For most people both ears rarely have the same exact degree of hearing loss. One ear is usually a little bit worse than the other, sparking many to ask the question: Can I simply use one hearing aid in the ear that’s worse.
One hearing aid, in many cases, will not be preferable to two. But there are some instances, significantly less common instances, however, that one hearing aid might be the way to go.
It’s Not accidental That Ears Come in a Pair
Whether you’re aware of it or not, your ears efficiently function as a pair. Which means that there are certain advantages to using two hearing aids.
- Being Able to Localize Correctly: Your brain is always doing work, not only to interpret sounds but also to place them so that you can figure out where they’re coming from. In order to properly triangulate where sound is coming from, your brain requires input from both ears. When you can only hear well out of one ear, it’s much harder to figure out where a sound is coming from (Which could be useful, for example, if you live next to a busy street).
- Modern Hearing Aids Work Together: Modern hearing aid technology is created to work as a pair in the same way as your ears are. The two hearing aids communicate with one another using sophisticated features and artificial intelligence to, much like your brain, recognize which sounds to amplify and focus on.
- Tuning in on Conversations: If you use a hearing aid, the whole point is to assist your hearing. Other people talking is something you will certainly need to hear. Wearing two hearing aids enables your brain to better filter out background noises. Because your mind has more available data your brain can figure out what is closer and consequently more likely to be something you want to focus on.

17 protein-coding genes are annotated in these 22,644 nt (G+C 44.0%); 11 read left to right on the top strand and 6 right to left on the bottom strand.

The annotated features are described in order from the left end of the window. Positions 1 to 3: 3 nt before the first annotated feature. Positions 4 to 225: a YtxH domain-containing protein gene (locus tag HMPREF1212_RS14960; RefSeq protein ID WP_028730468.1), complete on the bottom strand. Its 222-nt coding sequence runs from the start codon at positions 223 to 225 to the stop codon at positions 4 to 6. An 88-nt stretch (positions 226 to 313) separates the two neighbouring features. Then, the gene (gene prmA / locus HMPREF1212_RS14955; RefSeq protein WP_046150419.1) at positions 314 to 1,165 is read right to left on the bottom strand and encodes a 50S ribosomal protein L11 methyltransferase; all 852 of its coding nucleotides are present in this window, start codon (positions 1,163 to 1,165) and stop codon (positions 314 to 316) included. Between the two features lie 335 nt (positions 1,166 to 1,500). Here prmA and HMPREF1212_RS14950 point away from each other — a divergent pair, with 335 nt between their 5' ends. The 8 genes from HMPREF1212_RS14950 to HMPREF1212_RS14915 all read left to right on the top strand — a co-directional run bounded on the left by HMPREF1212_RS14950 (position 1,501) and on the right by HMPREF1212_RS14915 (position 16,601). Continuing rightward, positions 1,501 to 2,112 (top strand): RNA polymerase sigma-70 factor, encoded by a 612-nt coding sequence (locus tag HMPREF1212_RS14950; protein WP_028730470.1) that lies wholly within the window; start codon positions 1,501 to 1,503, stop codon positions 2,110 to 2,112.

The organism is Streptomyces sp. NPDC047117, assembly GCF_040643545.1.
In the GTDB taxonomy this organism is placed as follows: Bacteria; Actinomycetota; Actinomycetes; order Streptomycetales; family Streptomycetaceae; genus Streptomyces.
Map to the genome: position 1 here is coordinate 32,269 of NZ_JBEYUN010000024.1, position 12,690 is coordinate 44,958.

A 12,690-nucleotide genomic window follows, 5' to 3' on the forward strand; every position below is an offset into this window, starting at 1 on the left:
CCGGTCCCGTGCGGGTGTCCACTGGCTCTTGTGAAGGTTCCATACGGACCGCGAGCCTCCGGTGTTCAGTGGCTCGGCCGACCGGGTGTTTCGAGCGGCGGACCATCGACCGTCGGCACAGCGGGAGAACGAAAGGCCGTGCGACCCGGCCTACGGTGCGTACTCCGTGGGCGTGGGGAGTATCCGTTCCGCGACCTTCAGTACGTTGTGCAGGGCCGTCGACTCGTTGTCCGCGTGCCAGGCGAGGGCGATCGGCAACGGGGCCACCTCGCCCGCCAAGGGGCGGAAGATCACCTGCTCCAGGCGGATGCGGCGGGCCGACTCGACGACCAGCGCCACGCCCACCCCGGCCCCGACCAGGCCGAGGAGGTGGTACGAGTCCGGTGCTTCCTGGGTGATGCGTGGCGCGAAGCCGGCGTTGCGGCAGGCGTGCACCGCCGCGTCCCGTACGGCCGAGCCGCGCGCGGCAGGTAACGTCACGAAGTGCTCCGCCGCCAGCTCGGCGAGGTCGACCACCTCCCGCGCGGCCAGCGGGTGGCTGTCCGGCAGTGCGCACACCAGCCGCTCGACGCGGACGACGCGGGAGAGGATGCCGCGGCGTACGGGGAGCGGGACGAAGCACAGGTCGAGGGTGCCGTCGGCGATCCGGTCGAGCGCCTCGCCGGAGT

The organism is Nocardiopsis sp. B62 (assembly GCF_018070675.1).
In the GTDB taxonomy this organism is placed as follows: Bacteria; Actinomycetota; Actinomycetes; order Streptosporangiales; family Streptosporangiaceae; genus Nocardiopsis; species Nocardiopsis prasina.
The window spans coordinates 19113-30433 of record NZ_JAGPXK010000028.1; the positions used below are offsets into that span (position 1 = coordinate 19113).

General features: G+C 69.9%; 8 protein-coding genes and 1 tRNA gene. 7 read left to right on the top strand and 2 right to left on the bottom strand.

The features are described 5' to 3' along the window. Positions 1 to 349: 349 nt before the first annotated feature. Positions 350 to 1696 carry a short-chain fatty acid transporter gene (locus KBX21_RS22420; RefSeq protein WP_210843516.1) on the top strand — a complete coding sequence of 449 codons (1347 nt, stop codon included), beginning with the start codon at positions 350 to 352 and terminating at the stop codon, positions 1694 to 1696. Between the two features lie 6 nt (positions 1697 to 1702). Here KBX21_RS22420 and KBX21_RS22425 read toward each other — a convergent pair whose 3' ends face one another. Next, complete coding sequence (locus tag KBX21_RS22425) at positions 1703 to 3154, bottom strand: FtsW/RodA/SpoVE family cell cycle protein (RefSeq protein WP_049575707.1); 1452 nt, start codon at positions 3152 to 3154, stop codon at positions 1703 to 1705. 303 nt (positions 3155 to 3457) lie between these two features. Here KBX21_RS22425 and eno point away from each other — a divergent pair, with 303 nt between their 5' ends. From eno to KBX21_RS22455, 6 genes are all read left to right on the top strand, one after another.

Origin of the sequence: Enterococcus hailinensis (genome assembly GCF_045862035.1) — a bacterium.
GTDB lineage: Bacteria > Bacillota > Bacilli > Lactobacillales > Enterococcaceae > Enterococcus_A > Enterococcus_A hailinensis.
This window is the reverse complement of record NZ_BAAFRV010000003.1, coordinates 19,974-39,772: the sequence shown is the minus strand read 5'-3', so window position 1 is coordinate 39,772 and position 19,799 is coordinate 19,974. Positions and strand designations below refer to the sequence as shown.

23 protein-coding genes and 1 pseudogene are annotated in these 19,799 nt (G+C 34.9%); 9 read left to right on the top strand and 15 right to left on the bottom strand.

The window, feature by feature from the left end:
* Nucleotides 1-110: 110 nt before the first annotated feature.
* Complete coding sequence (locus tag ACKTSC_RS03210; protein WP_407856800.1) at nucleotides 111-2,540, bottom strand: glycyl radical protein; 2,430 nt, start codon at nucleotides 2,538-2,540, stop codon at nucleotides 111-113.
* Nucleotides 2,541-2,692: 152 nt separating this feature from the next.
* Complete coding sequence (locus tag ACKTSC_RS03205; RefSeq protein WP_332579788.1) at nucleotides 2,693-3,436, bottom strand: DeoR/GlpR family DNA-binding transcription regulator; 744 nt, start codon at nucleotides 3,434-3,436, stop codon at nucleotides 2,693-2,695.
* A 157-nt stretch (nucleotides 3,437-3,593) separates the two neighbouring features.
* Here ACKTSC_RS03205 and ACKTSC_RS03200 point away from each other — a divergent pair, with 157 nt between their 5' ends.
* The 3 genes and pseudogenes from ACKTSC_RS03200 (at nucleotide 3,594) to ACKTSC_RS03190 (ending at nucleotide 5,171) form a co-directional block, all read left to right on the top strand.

- Improved Ear Health: In the same way as unused muscles can atrophy, so too can an unused sense. If your ears go long periods without input signals, your hearing can begin to go downhill. Wearing hearing aids in both ears ensures that the organs associated with hearing receive the input necessary to maintain your hearing. If you already have tinnitus, wearing two hearing aids can decrease it and also improve your ability to identify sounds.
Are There Instances Where A Single Hearing Aid Makes Sense?
Wearing a pair of hearing aids is the better choice in most cases. But that begs the question: If someone is wearing a hearing aid in only one ear, why?
Often we hear two different reasons:
- Financial concerns: Some people feel if they can get by with just one they will spend less. If you really can’t afford to buy two, getting one is better than not getting one at all. Still, you should recognize that over time untreated hearing loss has been confirmed to increase your overall healthcare expenses. Your healthcare costs have been shown to rise by 26 percent after just two years of neglected hearing loss. So talk to your hearing specialist to make sure getting only a single hearing aid is a good plan for you. We can also help you brainstorm approaches to make hearing aids more budget friendly.
- One Ear Still Has Perfect Hearing: If just one of your ears needs a hearing aid, then you could be best served by having a hearing aid in just one ear but it’s certainly something you should have a conversation about your hearing professional about (having one better ear is not the same thing as having one perfect ear).
Two Aids Are Preferable to One
In most cases, however, two hearing aids are going to be better for your ears and your hearing than just one. The benefits of having strong hearing in both of your ears are simply too many to ignore. So, yes, in most situations, two hearing aids are a better choice than one (just as two ears are better than one). Make an appointment with a hearing care pro to get your hearing tested.